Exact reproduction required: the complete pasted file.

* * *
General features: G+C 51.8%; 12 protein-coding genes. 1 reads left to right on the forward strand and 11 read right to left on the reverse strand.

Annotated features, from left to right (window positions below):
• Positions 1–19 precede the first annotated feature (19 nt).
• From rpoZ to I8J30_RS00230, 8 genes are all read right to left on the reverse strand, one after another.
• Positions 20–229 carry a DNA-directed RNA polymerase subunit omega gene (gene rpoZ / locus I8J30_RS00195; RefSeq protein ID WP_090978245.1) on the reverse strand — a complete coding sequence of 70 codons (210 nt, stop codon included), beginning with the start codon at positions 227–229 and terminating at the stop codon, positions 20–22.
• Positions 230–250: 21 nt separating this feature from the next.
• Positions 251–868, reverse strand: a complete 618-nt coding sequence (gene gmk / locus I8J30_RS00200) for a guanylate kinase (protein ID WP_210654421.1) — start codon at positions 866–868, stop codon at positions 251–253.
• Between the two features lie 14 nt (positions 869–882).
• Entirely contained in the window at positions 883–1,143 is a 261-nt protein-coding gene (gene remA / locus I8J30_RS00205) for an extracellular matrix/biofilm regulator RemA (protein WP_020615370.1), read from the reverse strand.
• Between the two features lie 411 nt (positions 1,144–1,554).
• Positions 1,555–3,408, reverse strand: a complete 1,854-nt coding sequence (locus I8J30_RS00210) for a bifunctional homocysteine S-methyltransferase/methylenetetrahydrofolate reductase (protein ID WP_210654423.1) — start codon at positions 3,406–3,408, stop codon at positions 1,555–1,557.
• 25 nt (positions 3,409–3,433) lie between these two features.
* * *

General features: G+C 51.8%; 12 protein-coding genes. 1 reads left to right on the forward strand and 11 read right to left on the reverse strand.

Annotated features, from left to right (window positions below):
• Positions 1–19 precede the first annotated feature (19 nt).
• From rpoZ to I8J30_RS00230, 8 genes are all read right to left on the reverse strand, one after another.
• Positions 20–229 carry a DNA-directed RNA polymerase subunit omega gene (gene rpoZ / locus I8J30_RS00195; RefSeq protein ID WP_090978245.1) on the reverse strand — a complete coding sequence of 70 codons (210 nt, stop codon included), beginning with the start codon at positions 227–229 and terminating at the stop codon, positions 20–22.
• Positions 230–250: 21 nt separating this feature from the next.
• Positions 251–868, reverse strand: a complete 618-nt coding sequence (gene gmk / locus I8J30_RS00200) for a guanylate kinase (protein ID WP_210654421.1) — start codon at positions 866–868, stop codon at positions 251–253.
• Between the two features lie 14 nt (positions 869–882).
• Entirely contained in the window at positions 883–1,143 is a 261-nt protein-coding gene (gene remA / locus I8J30_RS00205) for an extracellular matrix/biofilm regulator RemA (protein WP_020615370.1), read from the reverse strand.
• Between the two features lie 411 nt (positions 1,144–1,554).
• Positions 1,555–3,408, reverse strand: a complete 1,854-nt coding sequence (locus I8J30_RS00210) for a bifunctional homocysteine S-methyltransferase/methylenetetrahydrofolate reductase (protein ID WP_210654423.1) — start codon at positions 3,406–3,408, stop codon at positions 1,555–1,557.
• 25 nt (positions 3,409–3,433) lie between these two features.